Hmmm...tough topic. Non-fiction absorbs most of my reading time, so while I want my fiction to be entertaining, I'm looking for meaningful fiction that does have a larger point.

I don't think I overly dwell on a moral point when I write but I do always have one in mind--for example the first two novels I've worked on surround the issue of family loyalty. But to be perfectly honest, while that may be the driving force inside MY head, I think when people read them they may not necessarily view that as the key point of the books.

Heavy-handedness is very subjective. What seems like overkill to one is just right for another. I do struggle with this in Christian fiction--as writer and reader. Sometimes I do read stuff that feels like overkill. Yet in my own writing, I probably lean more toward the secular viewpoint, because submitting ourselves to God daily is a hard thing to do and often times our lives don't reflect Him (speaking for myself.) And my personal struggle often comes out on the page. Whether it reads genuine or forced...well I'll let you know when readers read it. 8-)

Megan Sayer said...

Katy I think you've just wrapped up one of the big things at the back of my mind at the moment - where to find my next story.

The very first writing craft book I read was James N Frey's "How To Write A Damn Good Novel". I must have read it about 40 times (no joke), and he talks about the importance of having a premise, usually a XX leads to YY type. There's a lot of validity in his thoughts, but now I'm seeing where it's tripped me up - if I start with a question and explore it then the premise will come. Not only that, the act of creation gives me a place to explore things that are bigger than me, and find my own answers.

That's probably really obvious to you guys. But it really, really helps me, so thanks!!!

Megan Sayer said...

oh, I almost forgot:

Susie...THANK YOU!!! Your encouragement is what keeps me going : )

Cherry Odelberg said...

Kathleen, articulated it for me,
"I love authors who are honest above all else. When I read a passage that makes me think, yes, yes yes, that's exactly how it is, but I've always been afraid to see it - then that author is my friend for life. Truth is wondrous, even hard truth."
Oh, that I would write truth as fiction, courageously, attractively, articulately; and not bury truth ineptly, or self-righteously.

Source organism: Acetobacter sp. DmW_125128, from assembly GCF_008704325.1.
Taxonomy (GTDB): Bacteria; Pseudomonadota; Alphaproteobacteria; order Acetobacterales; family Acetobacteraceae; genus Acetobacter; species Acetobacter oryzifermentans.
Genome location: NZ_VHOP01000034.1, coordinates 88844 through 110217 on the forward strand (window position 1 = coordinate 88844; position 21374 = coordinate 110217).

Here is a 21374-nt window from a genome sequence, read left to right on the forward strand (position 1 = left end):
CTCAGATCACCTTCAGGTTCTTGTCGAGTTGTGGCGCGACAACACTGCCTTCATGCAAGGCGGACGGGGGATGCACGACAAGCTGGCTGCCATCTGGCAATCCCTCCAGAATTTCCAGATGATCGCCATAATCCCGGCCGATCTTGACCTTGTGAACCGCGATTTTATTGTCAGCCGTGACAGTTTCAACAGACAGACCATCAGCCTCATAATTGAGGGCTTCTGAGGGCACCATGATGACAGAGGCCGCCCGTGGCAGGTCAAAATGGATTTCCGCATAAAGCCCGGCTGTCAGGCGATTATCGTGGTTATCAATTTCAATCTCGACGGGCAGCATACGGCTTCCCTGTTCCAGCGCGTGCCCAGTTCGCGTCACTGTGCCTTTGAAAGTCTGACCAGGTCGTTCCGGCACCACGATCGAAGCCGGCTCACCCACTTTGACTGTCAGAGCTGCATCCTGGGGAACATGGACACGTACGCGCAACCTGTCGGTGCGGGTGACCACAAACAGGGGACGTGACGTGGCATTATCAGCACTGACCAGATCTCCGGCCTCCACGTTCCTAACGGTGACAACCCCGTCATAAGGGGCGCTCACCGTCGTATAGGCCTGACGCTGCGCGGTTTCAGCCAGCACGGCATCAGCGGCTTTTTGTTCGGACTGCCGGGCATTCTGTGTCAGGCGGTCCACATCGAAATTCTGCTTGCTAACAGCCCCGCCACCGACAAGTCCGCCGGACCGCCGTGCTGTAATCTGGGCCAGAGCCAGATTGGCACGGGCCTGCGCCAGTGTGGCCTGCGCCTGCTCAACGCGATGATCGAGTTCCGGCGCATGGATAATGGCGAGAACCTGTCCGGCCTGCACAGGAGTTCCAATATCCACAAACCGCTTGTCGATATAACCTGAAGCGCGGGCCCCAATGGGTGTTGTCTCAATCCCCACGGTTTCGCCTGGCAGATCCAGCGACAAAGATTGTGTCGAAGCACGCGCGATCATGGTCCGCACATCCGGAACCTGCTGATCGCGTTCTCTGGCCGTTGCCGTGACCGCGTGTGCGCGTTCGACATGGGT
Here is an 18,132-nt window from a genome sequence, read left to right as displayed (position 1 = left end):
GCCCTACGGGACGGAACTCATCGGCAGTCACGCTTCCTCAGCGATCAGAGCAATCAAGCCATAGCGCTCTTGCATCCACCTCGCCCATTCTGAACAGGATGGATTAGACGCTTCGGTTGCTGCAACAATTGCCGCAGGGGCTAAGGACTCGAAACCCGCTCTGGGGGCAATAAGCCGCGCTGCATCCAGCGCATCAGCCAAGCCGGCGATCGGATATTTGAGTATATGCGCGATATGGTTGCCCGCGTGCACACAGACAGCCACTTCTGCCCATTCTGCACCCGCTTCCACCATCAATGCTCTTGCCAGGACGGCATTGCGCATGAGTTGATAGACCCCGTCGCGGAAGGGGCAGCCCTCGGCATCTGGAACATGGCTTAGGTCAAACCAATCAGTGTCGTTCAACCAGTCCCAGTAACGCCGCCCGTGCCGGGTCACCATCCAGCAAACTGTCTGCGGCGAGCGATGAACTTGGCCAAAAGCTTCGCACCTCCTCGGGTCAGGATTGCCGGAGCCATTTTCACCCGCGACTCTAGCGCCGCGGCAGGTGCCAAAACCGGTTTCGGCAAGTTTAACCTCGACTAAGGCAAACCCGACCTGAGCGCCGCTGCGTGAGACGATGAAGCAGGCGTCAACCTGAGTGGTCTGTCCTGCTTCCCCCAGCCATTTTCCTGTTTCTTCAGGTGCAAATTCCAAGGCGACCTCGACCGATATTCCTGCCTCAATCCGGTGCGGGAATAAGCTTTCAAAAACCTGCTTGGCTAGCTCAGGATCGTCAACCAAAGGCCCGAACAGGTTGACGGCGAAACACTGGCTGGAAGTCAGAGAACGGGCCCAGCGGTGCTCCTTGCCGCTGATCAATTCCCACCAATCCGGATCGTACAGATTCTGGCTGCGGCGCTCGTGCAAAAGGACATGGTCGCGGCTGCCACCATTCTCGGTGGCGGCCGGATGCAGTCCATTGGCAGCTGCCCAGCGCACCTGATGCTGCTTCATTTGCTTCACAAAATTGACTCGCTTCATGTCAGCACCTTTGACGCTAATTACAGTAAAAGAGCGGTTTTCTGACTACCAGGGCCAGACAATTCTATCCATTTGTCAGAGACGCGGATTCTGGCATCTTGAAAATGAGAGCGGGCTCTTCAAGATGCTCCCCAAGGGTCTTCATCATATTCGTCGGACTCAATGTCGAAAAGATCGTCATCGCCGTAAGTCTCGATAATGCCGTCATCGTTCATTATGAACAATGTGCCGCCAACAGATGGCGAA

Anonymous said...

I really enjoyed your comments today. I think we all agree that a story begins with a premise, or, as Bonnie said, they'll meander all over the place. But I get the most satisfaction when the premise evolves organically from the story being told, rather than a story being told to validate a premise. Does that make sense? But as BK said, heavy-handedness is subjective. In fact, everything about fiction -- or the arts in any form -- is subjective. Good discussion. Thank you for your contributions.

Bonnie Grove said...

I agree, Sharon, the premise reveals itself organically as the writer reveals it throughout the evolution of the novel and through all the characters.

I also agree with BK's observation that heavy handedness is subjective (Latayne's contribution also agrees with this). It seems to me that people will cry "heavy-handedness!" when they disagree with the moral premise of a story, or aren't open to thinking about and trying to understand a point of view different from their own. Sometimes we get too protective of our way of thinking and act as if new ideas will in some way damage us.

RyanO said...

Bonnie, I think you hit it well.
'I disagree with you so much I cry out against your attempt to disagree with me.'
I include quotations of scripture in my work. The characters wrestle with it and try to change each other with it. It is like a weapon to some of them. It is the balm of Gilead to others, just like real life. I can already hear the voices condemning me for being 'preachy' because I use a 'text'. (as in sermon).

Camille Eide said...

I've kept the link to this post in my email so I could read this over when time allowed and let all this sink in.

As a writing-to-publish novelist with 2 finished books out "shopping" and a 3rd in the oven, I've lately struggled---in all honesty---with narrowing down "the point" of the novel (for me), for a variety of reasons. One being that I'm suspicious about how much of the story's point belongs to the story, and how much belongs to me. Another is that I tend to want to give answers, as Kathleen put it, and I don't want to do that either. My biggest struggle, as I contemplate beginning a 3rd, is trying to assess the value of the novel, period. But I wonder if value is in the eye of the appraiser. Sharon said she reads to be entertained. I am not convinced I'm an entertainer. It's work for me to be a good storyteller, it's not natural. I think I write because I'm compelled to get people thinking. The subtle questions in novels that make me think are often quietly threaded throughout an intriguing, captivating story. But it's always the story, not the "thinking" that keeps me up regrettably beyond bedtime.

As a writer, I feel guilty. Am I writing a book simply to captivate readers for an eight-hour, powerfully emotional experience (as if)? Or should I have some higher purpose for creating a story? Does entertainment matter? I believe it does simply because it touches a real human need---relax, recreate, recoup. But is eight hours of entertainment the reason I spend 12 months writing a novel? Can the story have a point, a thought provoking question that lingers beyond entertainment, even if for no one else but me?